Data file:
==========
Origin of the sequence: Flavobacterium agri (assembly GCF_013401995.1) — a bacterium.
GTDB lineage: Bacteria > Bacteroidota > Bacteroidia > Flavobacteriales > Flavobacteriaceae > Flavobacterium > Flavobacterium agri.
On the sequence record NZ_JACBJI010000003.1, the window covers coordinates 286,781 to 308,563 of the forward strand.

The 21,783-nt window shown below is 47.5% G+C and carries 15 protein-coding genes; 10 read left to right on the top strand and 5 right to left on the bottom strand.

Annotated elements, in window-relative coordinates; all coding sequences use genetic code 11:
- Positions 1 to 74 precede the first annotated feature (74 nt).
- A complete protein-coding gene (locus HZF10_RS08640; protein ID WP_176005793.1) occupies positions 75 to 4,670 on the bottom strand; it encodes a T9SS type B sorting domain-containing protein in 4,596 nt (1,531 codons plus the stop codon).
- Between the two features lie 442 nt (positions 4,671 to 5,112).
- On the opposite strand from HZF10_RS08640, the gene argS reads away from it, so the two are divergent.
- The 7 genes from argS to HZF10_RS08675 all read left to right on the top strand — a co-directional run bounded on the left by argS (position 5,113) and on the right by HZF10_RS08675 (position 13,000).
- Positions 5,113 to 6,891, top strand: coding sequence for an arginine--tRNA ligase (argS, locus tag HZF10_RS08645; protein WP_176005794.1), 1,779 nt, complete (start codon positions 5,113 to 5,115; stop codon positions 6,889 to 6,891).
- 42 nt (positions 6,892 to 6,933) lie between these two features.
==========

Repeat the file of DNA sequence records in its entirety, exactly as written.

Origin of the sequence: Flavobacterium agri (assembly GCF_013401995.1) — a bacterium.
GTDB lineage: Bacteria > Bacteroidota > Bacteroidia > Flavobacteriales > Flavobacteriaceae > Flavobacterium > Flavobacterium agri.
On the sequence record NZ_JACBJI010000003.1, the window covers coordinates 286,781 to 308,563 of the forward strand.

The 21,783-nt window shown below is 47.5% G+C and carries 15 protein-coding genes; 10 read left to right on the top strand and 5 right to left on the bottom strand.

Annotated elements, in window-relative coordinates; all coding sequences use genetic code 11:
- Positions 1 to 74 precede the first annotated feature (74 nt).
- A complete protein-coding gene (locus HZF10_RS08640; protein ID WP_176005793.1) occupies positions 75 to 4,670 on the bottom strand; it encodes a T9SS type B sorting domain-containing protein in 4,596 nt (1,531 codons plus the stop codon).
- Between the two features lie 442 nt (positions 4,671 to 5,112).
- On the opposite strand from HZF10_RS08640, the gene argS reads away from it, so the two are divergent.
- The 7 genes from argS to HZF10_RS08675 all read left to right on the top strand — a co-directional run bounded on the left by argS (position 5,113) and on the right by HZF10_RS08675 (position 13,000).
- Positions 5,113 to 6,891, top strand: coding sequence for an arginine--tRNA ligase (argS, locus tag HZF10_RS08645; protein WP_176005794.1), 1,779 nt, complete (start codon positions 5,113 to 5,115; stop codon positions 6,889 to 6,891).
- 42 nt (positions 6,892 to 6,933) lie between these two features.